By Bruce Alexander
You never know when the next personal protection specialist you run into might show you their teeth. Just hope its not a personal protection dog. This Miami Herald article on personal protection dogs brings an interesting perspective to Executive Protection. You can, and should, read the article yourself. I’m not adding any value by repeating the contents. However I will offer a few observations.
There’s no doubt a dog can serve as a means of personal protection but there’s a limit to what you can expect from a dog. A dog would certainly deter an attacker who was looking for a target of opportunity or keep paparazzi at arm’s length, but for a committed attacker, particularly one who has prepared a pre-attack plan, and performed even rudimentary surveillance on the target, a dog is nothing more than a minor nuisance who will be quickly dispatched at the start of the attack.
Arguably the same could be said for a close protection specialist operating alone however a trained and alert close protection specialist will prevent or avoid situations that are potentially threatening. A dog on the other hand is purely reactionary.
Unlike a dog, an Executive Protection specialist is trained to anticipate threats and respond with a variety of options when necessary whereas a dog is trained to react and sometimes only on command. An Executive Protection specialist doesn’t need commands from the principal before acting and will continue to act if the principal is injured or otherwise incapacitated.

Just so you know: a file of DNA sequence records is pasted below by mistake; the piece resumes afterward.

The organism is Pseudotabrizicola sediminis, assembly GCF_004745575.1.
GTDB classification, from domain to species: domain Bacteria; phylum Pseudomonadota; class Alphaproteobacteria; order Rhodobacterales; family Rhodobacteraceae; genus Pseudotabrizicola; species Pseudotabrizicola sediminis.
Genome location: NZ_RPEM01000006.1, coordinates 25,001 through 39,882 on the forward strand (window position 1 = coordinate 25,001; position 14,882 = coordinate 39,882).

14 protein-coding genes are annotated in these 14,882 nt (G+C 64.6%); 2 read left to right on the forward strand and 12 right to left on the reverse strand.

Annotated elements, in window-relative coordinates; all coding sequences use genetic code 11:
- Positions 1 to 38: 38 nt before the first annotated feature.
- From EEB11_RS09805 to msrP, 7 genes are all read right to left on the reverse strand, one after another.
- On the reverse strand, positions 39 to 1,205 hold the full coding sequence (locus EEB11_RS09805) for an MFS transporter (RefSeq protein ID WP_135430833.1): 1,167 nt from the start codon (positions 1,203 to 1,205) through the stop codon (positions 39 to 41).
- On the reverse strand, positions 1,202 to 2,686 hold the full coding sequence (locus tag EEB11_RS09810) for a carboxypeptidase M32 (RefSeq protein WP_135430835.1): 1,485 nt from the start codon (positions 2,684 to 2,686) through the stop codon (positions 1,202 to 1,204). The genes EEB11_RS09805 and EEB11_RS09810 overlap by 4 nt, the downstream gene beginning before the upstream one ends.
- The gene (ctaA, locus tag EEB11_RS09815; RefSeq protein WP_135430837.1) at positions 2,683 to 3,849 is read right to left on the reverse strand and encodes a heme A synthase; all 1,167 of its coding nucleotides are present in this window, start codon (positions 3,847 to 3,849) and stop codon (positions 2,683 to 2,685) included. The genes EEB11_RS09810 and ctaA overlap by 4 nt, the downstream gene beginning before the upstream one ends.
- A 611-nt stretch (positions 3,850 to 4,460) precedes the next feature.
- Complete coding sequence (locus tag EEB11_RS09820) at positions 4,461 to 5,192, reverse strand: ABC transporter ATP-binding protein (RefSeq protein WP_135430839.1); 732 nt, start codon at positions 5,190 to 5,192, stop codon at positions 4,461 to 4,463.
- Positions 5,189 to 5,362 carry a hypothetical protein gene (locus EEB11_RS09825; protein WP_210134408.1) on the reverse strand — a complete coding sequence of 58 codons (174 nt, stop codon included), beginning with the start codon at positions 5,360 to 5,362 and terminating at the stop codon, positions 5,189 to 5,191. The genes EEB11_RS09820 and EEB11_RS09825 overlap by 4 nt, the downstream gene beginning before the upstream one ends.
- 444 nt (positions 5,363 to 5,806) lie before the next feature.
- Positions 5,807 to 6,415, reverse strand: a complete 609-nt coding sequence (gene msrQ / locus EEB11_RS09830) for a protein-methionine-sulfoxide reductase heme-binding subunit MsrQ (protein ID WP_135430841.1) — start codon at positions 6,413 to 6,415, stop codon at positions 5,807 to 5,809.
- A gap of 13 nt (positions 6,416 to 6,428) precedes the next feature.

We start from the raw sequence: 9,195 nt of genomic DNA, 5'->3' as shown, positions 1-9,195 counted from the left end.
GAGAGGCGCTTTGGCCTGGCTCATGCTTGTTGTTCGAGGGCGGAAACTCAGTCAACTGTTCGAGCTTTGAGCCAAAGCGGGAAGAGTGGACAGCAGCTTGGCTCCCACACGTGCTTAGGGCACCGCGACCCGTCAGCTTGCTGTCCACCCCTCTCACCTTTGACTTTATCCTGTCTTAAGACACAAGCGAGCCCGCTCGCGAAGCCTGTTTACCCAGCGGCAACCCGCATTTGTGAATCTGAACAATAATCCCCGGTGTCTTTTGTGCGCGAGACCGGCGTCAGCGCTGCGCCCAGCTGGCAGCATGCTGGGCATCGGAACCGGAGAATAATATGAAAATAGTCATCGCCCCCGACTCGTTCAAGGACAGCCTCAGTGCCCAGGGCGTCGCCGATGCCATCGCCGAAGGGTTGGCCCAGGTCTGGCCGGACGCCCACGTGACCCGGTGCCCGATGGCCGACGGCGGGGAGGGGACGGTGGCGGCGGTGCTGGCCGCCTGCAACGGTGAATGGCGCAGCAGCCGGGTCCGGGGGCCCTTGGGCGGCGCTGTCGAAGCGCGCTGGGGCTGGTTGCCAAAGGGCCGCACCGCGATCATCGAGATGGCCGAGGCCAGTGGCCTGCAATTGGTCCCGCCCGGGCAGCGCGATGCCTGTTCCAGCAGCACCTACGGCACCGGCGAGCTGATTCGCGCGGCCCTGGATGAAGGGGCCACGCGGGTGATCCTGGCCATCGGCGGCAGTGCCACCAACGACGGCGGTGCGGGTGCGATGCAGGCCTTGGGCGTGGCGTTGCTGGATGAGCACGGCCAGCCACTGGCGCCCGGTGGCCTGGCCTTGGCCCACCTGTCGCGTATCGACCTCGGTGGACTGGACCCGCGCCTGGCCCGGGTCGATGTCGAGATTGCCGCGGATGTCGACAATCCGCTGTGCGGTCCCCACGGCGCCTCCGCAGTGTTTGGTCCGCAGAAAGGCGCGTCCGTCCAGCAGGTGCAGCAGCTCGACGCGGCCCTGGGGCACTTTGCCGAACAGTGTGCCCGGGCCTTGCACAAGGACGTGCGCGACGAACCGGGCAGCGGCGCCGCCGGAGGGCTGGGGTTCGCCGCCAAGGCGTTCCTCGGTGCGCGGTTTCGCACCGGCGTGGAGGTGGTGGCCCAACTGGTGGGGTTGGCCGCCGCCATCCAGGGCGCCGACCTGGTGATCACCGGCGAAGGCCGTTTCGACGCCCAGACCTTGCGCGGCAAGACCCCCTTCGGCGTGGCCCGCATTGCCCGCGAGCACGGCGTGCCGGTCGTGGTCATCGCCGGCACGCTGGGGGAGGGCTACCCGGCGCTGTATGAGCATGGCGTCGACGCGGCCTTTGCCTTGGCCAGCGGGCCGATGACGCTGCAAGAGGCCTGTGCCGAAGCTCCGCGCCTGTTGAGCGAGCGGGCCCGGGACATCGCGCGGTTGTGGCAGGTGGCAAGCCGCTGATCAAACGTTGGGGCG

There’s also the protective services aspect that an Executive Protection specialist provides, which a dog never will (except maybe fetching the newspaper or slippers). While you might not need a weapons permit to cross an international border with a personal protection dog, that dog is not going to arrange for your baggage to be picked up and delivered, expedite your arrival through customs and immigration, arrange transportation, get you to your meetings on time, or wake you up in the morning, all while protecting your life.
Allow me to also enlighten the person who said dogs “are perfect for clients who want to `cross international borders without the hassle of weapons permits”.’ Try stepping off a plane in a foreign country with Fido or Fifi at your side and see what happens. Guess what, Fido and Fifi are going right to the dog pound and I don’t mean Snoop Dog’s house.
I mean quarantine, in many cases. Need another example? Watch the reaction when you try to walk downtown Riyadh with a dog, if you ever make it that far. All of this will take place, after you’re done waiting for your dog to be delivered from the cargo hold, by the way.
Don’t get me wrong. Unlike Michael Vick, I actually like dogs and happen to think dogs play an important role in security and law enforcement. Dogs can be good personal security options under the right circumstances. I would however caution that a dog, even the best trained dog, is no substitute for a good Executive Protection specialist. Relying on a dog exclusively for personal protection creates a false sense of security.
If someone thinks that their personal security situation warrants a $50K dog, my advice is to review your threat profile before you plunk down your cash. Ask yourself why you think you need a dog in response to your personal security considerations, then consult with a reputable Executive Protection specialist to discuss concerns, and protective options.